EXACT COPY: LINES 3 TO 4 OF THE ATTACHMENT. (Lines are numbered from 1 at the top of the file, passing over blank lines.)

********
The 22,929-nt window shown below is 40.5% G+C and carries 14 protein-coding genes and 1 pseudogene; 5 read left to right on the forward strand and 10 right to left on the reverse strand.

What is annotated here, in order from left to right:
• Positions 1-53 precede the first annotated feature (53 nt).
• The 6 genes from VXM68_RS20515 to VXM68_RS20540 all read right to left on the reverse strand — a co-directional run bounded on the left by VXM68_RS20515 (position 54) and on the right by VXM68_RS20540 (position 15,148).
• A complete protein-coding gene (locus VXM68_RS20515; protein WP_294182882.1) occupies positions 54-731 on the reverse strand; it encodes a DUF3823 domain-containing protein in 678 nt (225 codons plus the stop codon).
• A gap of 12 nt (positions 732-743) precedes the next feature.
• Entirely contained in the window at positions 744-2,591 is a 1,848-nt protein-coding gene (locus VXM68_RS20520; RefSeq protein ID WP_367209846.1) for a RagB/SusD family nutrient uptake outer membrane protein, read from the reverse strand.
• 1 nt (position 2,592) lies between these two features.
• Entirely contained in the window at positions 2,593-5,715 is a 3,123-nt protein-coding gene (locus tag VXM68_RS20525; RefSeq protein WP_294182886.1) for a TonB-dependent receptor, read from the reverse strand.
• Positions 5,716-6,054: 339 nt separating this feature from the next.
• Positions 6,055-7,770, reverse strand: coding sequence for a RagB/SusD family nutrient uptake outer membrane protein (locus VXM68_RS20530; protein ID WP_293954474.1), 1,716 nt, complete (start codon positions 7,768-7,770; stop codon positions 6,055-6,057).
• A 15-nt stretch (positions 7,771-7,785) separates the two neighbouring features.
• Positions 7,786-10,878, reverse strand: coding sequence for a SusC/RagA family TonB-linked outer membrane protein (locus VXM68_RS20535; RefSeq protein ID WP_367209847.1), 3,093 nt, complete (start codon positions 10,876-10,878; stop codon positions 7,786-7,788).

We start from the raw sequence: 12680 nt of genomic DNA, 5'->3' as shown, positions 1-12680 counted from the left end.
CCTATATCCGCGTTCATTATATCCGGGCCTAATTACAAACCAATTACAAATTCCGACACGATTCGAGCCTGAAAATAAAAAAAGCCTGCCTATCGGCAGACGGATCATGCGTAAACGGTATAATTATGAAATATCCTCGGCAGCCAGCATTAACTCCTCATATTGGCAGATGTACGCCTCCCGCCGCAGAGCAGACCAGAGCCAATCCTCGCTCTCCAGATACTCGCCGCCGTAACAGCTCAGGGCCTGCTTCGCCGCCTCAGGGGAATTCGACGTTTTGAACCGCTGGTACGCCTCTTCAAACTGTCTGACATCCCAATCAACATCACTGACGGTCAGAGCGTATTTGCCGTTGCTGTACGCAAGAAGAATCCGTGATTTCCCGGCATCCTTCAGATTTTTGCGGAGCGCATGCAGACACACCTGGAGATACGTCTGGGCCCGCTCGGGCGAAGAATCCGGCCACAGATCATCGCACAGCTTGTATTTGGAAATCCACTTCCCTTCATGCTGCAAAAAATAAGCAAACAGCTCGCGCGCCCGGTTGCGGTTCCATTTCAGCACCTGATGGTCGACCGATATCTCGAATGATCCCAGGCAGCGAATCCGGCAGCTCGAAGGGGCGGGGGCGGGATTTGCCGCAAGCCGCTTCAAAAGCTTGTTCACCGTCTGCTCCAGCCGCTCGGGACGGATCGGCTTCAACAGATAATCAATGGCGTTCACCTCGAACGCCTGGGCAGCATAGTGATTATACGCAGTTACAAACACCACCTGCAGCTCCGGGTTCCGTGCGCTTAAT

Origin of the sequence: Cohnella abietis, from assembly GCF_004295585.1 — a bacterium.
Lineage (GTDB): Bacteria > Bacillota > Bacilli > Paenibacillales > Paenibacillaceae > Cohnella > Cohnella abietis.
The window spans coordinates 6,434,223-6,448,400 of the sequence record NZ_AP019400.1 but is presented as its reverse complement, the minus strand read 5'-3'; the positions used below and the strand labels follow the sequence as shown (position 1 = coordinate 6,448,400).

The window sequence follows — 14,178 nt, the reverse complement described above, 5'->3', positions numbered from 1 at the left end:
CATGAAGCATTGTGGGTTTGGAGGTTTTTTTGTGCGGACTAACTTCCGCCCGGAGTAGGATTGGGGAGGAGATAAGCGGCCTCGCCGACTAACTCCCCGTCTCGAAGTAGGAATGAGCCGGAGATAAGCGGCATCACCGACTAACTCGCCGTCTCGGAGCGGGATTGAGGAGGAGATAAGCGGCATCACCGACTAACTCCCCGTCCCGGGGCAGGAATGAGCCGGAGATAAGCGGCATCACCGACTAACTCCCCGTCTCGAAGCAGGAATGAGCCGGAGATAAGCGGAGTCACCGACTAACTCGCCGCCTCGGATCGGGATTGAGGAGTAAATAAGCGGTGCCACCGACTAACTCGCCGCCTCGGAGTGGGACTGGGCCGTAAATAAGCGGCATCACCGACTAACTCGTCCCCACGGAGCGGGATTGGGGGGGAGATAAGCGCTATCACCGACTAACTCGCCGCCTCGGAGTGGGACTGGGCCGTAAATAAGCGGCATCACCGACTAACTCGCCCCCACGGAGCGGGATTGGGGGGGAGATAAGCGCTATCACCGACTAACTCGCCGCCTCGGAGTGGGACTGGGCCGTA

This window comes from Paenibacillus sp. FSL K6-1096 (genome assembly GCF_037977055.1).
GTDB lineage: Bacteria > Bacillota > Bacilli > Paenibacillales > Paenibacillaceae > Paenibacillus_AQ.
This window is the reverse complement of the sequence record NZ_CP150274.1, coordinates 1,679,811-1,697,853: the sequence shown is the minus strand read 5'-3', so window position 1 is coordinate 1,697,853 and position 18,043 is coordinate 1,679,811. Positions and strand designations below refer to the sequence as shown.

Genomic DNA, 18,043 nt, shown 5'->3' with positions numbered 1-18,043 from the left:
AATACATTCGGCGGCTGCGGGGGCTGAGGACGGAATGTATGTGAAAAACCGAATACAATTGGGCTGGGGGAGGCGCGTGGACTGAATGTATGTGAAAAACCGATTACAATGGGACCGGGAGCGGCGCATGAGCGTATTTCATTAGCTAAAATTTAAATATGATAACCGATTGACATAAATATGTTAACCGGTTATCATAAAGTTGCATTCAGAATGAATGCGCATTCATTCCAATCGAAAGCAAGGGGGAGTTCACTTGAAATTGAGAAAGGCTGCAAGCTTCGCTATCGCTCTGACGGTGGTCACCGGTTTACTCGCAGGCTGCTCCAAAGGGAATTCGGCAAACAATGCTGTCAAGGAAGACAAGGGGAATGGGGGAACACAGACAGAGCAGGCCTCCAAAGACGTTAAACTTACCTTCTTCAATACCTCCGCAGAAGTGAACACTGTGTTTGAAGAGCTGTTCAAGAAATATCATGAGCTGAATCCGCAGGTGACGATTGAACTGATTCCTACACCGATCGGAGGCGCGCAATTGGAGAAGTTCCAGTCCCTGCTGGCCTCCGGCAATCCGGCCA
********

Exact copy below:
• Positions 1-53 precede the first annotated feature (53 nt).
• The 6 genes from VXM68_RS20515 to VXM68_RS20540 all read right to left on the reverse strand — a co-directional run bounded on the left by VXM68_RS20515 (position 54) and on the right by VXM68_RS20540 (position 15,148).